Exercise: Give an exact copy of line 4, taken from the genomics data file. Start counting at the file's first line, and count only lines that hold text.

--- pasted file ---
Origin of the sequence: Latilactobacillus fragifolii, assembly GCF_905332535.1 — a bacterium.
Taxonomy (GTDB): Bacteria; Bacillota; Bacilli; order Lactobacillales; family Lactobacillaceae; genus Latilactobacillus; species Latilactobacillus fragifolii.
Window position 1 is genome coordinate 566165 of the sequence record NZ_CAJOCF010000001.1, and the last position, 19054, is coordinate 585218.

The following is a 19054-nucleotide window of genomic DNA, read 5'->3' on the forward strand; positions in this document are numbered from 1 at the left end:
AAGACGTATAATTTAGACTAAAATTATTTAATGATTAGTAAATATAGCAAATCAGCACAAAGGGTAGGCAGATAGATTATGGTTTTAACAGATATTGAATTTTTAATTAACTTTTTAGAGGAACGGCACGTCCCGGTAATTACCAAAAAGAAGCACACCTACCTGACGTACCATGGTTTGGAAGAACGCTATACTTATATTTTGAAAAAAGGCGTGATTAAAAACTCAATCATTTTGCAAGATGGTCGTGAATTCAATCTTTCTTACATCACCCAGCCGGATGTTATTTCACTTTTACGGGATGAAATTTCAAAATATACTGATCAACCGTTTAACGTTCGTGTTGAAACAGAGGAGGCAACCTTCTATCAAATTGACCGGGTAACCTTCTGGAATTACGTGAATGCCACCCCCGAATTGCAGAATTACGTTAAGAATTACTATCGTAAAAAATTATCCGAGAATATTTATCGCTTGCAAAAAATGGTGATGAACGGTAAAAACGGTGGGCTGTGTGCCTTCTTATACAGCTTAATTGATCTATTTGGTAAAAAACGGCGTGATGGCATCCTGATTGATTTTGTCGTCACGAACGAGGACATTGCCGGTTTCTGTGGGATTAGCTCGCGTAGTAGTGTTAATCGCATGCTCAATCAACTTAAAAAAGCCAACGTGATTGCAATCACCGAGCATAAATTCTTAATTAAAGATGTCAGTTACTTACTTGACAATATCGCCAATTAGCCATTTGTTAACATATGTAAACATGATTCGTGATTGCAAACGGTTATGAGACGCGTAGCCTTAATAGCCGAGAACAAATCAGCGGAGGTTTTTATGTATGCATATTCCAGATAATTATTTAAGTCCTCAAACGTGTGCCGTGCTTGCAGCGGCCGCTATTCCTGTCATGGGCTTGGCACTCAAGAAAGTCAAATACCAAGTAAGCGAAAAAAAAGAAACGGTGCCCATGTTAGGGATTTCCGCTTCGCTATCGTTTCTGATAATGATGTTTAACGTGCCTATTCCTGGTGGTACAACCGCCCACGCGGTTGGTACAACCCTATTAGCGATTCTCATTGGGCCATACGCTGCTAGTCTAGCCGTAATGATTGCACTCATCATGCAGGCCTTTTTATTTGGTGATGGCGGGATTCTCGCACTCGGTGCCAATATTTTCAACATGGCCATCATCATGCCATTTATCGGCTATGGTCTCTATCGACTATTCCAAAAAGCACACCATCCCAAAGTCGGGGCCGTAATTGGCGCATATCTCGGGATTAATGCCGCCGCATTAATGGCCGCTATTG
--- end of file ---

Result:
The following is a 19054-nucleotide window of genomic DNA, read 5'->3' on the forward strand; positions in this document are numbered from 1 at the left end: